I’m going to give you a sample of my work to read.
Just one chapter. It’s from way later in the whole big damn story, waaay down the track in book 3, but I’ve been working on it lately, so that’s what you’re getting. For context, well, I won’t spoil too much. This works pretty well on its own. Jessica is a psychic sniper, but she can’t exactly use her sniping skills in this situation, so it’s psychic powers to the max. Which is cool because she’s been growing in her powers, over the course. A running joke – at least it would be if anyone knew – is that she learns a new power every book. Not sure what she learns in this one, to tell the truth.
Anyway, that’s enough talk. On with the sample.
* * * * *
Rorschach’s Journal. October 12th, 1985: Dog carcass in alley this morning, tire tread on burst stomach. This city is afraid of me. I have seen its true face. The streets are extended gutters and the gutters are full of blood and when the drains finally scab over, all the vermin will drown. The accumulated filth of all their sex and murder will foam up about their waists and all the whores and politicians will look up and shout “Save us!”… and I’ll whisper “no.”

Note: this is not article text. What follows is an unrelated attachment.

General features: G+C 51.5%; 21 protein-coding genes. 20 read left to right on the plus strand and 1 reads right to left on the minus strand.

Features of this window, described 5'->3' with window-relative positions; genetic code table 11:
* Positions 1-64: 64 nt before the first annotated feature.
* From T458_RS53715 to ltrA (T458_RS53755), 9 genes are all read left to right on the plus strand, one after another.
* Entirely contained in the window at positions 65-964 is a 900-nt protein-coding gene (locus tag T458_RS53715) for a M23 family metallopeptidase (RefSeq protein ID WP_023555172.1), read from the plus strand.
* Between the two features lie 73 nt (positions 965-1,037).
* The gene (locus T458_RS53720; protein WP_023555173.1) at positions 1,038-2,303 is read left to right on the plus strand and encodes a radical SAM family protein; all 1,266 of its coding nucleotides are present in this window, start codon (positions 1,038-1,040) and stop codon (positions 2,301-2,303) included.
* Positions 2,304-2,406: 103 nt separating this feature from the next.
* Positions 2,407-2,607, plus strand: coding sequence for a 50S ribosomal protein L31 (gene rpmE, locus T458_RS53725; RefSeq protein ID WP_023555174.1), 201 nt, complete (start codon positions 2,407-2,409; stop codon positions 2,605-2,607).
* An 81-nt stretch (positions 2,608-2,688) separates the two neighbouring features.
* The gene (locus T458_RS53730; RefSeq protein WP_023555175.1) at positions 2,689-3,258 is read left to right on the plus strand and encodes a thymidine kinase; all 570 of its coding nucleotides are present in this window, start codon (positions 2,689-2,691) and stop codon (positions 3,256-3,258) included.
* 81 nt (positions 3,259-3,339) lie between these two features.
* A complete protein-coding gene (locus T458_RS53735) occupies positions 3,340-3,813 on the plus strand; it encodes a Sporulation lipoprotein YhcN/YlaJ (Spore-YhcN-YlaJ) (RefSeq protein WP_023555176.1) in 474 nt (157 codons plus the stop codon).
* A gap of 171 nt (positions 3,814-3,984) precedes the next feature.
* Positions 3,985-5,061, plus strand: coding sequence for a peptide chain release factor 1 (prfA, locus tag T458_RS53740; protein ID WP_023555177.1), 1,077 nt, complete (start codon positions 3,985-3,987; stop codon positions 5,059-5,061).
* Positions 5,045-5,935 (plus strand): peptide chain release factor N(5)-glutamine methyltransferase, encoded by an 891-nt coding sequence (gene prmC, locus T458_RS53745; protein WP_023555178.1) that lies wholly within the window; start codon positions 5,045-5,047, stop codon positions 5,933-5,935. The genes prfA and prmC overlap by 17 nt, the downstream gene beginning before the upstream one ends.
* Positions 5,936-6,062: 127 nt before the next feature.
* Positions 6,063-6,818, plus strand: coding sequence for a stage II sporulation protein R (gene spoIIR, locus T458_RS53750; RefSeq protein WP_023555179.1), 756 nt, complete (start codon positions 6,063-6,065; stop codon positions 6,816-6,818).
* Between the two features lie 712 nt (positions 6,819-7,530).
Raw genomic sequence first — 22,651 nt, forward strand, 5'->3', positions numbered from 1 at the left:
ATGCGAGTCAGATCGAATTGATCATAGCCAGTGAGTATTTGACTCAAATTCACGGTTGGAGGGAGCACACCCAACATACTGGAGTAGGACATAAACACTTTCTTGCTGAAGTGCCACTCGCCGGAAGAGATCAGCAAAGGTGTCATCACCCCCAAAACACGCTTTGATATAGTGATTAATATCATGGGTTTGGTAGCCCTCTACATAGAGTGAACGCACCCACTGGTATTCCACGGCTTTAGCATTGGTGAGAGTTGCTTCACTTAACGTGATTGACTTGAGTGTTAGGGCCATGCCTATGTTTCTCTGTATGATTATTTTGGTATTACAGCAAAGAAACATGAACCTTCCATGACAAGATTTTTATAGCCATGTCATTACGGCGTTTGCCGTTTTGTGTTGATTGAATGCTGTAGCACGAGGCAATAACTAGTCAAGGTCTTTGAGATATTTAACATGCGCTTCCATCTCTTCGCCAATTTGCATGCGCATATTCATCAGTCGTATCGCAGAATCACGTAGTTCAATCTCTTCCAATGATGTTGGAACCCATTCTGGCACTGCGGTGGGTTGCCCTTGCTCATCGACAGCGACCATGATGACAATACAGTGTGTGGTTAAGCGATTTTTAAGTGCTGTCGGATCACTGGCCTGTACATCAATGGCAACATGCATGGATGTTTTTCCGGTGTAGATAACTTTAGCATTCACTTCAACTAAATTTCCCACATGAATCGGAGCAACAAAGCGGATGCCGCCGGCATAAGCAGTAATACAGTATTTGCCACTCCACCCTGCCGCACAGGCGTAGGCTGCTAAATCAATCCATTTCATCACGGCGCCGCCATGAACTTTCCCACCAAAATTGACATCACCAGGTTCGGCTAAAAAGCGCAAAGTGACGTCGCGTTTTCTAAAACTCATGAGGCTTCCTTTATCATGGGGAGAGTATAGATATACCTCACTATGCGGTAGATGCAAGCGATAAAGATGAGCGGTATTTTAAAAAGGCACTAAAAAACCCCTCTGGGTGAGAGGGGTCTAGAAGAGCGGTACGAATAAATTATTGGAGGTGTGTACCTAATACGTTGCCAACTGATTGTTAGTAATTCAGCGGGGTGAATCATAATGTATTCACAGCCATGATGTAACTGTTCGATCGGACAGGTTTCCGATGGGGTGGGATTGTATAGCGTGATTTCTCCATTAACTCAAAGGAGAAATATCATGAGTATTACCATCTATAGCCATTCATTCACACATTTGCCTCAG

~Rorschach, Watchmen, by Allan Moore, 1986.
Jessica stepped out of the building. Her energy was returning. So she went for a walk to gather some info. She asked random strangers about where she could find a dire wolf’s fang, and was directed eventually to a shop in the Valley.
Fortitude Valley. It had to be the Valley. The accumulation of the city’s filth in the red light district, full of homeless people begging for money or drugs or else antagonising people; prostitutes and sex shops and strip clubs; gangs of kids looking for trouble. And that was just during the day.
Jessica didn’t see a single cop anywhere, not even walking down Brunswick Street (dodging five homeless people and walking right on past two prostitutes). She thought of one of her heroes, the uncompromising Rorschach from Watchmen, and what he’d say about the Valley and all its accumulated filth and blood and greed.
Not to mention the sex and violence. You couldn’t forget the sex and violence.
She found her way to the shop in question, an occult pawnshop named Lazarus’ Lair. Yeah right, she’d thought. Except she was psychic, and they liked psychics at places like this. Maybe this wouldn’t be that bad. Then again, this was the Valley.